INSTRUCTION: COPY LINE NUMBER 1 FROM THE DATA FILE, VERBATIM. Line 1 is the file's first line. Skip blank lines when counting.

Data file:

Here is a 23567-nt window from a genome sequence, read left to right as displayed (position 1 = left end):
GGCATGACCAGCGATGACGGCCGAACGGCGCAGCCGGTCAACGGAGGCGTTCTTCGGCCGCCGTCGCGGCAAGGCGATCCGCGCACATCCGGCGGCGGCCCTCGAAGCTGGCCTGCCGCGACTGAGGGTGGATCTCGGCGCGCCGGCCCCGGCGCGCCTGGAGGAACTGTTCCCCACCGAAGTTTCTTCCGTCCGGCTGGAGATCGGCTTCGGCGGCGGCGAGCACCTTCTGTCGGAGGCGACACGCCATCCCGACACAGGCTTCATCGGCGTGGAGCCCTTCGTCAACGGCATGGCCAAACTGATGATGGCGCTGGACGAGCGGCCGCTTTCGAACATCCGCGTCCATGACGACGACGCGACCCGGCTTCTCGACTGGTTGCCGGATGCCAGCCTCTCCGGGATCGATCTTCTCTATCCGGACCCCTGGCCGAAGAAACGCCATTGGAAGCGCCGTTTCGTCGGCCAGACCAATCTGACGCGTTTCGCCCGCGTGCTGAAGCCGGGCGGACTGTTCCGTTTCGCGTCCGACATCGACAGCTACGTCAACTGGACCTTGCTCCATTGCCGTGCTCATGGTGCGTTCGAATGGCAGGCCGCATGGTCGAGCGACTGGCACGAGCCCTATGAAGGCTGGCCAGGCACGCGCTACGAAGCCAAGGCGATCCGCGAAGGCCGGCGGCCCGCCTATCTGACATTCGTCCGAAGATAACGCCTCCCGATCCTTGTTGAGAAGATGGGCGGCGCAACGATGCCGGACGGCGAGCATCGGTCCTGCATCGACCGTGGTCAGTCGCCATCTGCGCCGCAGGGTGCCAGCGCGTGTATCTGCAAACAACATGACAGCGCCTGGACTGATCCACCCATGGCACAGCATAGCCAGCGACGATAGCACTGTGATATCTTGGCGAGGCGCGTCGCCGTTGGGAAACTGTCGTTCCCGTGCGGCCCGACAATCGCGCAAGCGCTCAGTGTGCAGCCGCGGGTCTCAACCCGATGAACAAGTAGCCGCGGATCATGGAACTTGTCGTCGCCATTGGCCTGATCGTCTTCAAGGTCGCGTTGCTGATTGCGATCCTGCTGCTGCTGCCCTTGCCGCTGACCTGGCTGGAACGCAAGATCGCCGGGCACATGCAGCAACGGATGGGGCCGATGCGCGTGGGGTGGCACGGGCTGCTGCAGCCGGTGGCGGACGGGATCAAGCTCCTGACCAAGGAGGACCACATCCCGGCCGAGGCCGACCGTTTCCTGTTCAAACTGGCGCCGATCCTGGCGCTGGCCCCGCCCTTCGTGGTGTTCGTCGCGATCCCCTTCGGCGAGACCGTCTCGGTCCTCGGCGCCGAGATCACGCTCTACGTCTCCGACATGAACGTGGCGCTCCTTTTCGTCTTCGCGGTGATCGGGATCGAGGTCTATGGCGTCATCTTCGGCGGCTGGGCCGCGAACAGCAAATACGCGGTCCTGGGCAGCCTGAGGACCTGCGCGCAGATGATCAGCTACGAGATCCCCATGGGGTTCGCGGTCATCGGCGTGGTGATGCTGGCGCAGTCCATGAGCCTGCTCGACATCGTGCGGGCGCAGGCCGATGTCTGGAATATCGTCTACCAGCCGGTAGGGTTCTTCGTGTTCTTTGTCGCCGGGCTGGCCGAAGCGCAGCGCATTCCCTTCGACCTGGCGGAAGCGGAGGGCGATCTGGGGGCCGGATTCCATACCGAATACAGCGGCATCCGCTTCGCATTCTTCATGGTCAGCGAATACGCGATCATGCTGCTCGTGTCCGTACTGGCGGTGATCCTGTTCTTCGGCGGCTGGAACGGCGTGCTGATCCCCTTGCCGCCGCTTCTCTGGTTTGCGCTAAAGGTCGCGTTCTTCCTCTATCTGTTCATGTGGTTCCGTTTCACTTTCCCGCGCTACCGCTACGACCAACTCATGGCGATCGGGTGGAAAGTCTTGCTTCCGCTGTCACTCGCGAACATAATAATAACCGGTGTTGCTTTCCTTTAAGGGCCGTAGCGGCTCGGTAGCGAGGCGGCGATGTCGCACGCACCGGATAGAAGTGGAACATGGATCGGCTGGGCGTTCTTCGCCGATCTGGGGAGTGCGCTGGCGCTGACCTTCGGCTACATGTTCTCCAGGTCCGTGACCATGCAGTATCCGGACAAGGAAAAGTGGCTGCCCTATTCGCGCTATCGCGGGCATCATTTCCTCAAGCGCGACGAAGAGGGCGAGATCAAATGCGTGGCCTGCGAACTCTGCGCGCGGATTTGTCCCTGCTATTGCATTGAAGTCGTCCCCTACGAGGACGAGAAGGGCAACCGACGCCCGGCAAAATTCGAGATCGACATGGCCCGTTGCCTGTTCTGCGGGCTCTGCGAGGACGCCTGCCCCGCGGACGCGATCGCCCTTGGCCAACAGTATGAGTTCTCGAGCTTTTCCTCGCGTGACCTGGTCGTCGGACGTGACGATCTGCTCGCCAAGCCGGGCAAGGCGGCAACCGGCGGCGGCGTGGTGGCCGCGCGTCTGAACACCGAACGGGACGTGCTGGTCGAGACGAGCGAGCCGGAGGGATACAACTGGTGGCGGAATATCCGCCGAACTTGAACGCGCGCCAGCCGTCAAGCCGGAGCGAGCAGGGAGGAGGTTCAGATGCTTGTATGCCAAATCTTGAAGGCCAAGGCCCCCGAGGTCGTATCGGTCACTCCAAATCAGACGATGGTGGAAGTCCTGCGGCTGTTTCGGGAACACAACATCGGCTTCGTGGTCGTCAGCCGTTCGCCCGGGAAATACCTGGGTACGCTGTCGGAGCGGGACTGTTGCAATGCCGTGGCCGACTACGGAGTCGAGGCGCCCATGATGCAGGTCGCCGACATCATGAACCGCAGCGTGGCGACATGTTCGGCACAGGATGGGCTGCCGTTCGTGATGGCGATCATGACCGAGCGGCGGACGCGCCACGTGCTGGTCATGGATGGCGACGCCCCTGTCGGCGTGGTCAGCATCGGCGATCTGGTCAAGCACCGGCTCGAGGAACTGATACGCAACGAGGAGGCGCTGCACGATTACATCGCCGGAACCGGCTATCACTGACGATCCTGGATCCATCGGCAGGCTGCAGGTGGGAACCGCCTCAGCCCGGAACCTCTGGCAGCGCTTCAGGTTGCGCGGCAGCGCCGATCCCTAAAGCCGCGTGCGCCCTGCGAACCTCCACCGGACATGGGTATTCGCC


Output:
Here is a 23567-nt window from a genome sequence, read left to right as displayed (position 1 = left end):